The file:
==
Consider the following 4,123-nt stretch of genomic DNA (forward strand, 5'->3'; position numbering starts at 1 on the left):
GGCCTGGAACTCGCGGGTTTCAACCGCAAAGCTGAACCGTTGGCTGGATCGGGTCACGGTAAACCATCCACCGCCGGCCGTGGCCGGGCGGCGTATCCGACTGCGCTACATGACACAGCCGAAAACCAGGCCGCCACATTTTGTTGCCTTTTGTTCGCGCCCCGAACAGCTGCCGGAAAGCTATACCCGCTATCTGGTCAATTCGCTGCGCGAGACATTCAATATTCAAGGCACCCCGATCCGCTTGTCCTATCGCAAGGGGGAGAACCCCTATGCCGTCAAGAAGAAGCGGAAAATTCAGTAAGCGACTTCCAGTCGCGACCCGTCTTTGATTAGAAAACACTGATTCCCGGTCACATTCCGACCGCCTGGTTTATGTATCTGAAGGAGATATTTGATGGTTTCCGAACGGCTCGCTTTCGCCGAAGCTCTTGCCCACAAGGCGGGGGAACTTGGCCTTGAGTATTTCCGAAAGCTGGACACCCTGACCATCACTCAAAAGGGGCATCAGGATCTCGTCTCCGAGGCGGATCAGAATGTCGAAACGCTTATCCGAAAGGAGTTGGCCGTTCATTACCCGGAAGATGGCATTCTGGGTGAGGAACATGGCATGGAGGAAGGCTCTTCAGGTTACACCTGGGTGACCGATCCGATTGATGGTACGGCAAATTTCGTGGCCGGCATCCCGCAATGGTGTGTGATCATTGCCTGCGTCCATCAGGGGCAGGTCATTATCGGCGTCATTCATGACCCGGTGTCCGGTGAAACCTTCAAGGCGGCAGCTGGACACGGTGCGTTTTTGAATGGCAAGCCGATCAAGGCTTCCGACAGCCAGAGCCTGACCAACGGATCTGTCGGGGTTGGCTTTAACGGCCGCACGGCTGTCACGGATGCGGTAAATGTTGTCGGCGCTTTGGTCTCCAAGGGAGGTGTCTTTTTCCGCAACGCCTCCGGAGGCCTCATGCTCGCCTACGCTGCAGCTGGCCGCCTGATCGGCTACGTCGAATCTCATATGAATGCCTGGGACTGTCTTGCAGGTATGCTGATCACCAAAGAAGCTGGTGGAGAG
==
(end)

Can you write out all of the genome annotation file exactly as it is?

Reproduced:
Consider the following 4,123-nt stretch of genomic DNA (forward strand, 5'->3'; position numbering starts at 1 on the left):
GGCCTGGAACTCGCGGGTTTCAACCGCAAAGCTGAACCGTTGGCTGGATCGGGTCACGGTAAACCATCCACCGCCGGCCGTGGCCGGGCGGCGTATCCGACTGCGCTACATGACACAGCCGAAAACCAGGCCGCCACATTTTGTTGCCTTTTGTTCGCGCCCCGAACAGCTGCCGGAAAGCTATACCCGCTATCTGGTCAATTCGCTGCGCGAGACATTCAATATTCAAGGCACCCCGATCCGCTTGTCCTATCGCAAGGGGGAGAACCCCTATGCCGTCAAGAAGAAGCGGAAAATTCAGTAAGCGACTTCCAGTCGCGACCCGTCTTTGATTAGAAAACACTGATTCCCGGTCACATTCCGACCGCCTGGTTTATGTATCTGAAGGAGATATTTGATGGTTTCCGAACGGCTCGCTTTCGCCGAAGCTCTTGCCCACAAGGCGGGGGAACTTGGCCTTGAGTATTTCCGAAAGCTGGACACCCTGACCATCACTCAAAAGGGGCATCAGGATCTCGTCTCCGAGGCGGATCAGAATGTCGAAACGCTTATCCGAAAGGAGTTGGCCGTTCATTACCCGGAAGATGGCATTCTGGGTGAGGAACATGGCATGGAGGAAGGCTCTTCAGGTTACACCTGGGTGACCGATCCGATTGATGGTACGGCAAATTTCGTGGCCGGCATCCCGCAATGGTGTGTGATCATTGCCTGCGTCCATCAGGGGCAGGTCATTATCGGCGTCATTCATGACCCGGTGTCCGGTGAAACCTTCAAGGCGGCAGCTGGACACGGTGCGTTTTTGAATGGCAAGCCGATCAAGGCTTCCGACAGCCAGAGCCTGACCAACGGATCTGTCGGGGTTGGCTTTAACGGCCGCACGGCTGTCACGGATGCGGTAAATGTTGTCGGCGCTTTGGTCTCCAAGGGAGGTGTCTTTTTCCGCAACGCCTCCGGAGGCCTCATGCTCGCCTACGCTGCAGCTGGCCGCCTGATCGGCTACGTCGAATCTCATATGAATGCCTGGGACTGTCTTGCAGGTATGCTGATCACCAAAGAAGCTGGTGGAGAG